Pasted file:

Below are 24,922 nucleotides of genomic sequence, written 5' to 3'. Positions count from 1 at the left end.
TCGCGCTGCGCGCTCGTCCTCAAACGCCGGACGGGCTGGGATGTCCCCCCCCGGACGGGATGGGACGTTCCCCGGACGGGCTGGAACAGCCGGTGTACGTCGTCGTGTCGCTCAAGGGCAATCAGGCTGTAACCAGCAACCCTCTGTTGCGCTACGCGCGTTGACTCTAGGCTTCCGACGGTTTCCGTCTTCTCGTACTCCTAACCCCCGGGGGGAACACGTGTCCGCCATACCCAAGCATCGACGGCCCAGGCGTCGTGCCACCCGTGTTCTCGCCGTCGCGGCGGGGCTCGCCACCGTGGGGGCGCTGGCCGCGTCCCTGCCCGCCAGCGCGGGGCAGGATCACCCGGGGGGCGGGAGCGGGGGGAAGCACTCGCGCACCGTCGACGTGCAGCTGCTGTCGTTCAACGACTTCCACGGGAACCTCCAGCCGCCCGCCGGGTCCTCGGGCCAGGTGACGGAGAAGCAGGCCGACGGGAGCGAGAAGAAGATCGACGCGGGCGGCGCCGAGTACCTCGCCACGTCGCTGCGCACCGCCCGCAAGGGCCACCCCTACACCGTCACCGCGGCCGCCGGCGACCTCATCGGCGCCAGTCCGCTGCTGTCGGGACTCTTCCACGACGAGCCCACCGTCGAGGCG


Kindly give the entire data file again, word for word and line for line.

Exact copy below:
Below are 24,922 nucleotides of genomic sequence, written 5' to 3'. Positions count from 1 at the left end.
TCGCGCTGCGCGCTCGTCCTCAAACGCCGGACGGGCTGGGATGTCCCCCCCCGGACGGGATGGGACGTTCCCCGGACGGGCTGGAACAGCCGGTGTACGTCGTCGTGTCGCTCAAGGGCAATCAGGCTGTAACCAGCAACCCTCTGTTGCGCTACGCGCGTTGACTCTAGGCTTCCGACGGTTTCCGTCTTCTCGTACTCCTAACCCCCGGGGGGAACACGTGTCCGCCATACCCAAGCATCGACGGCCCAGGCGTCGTGCCACCCGTGTTCTCGCCGTCGCGGCGGGGCTCGCCACCGTGGGGGCGCTGGCCGCGTCCCTGCCCGCCAGCGCGGGGCAGGATCACCCGGGGGGCGGGAGCGGGGGGAAGCACTCGCGCACCGTCGACGTGCAGCTGCTGTCGTTCAACGACTTCCACGGGAACCTCCAGCCGCCCGCCGGGTCCTCGGGCCAGGTGACGGAGAAGCAGGCCGACGGGAGCGAGAAGAAGATCGACGCGGGCGGCGCCGAGTACCTCGCCACGTCGCTGCGCACCGCCCGCAAGGGCCACCCCTACACCGTCACCGCGGCCGCCGGCGACCTCATCGGCGCCAGTCCGCTGCTGTCGGGACTCTTCCACGACGAGCCCACCGTCGAGGCG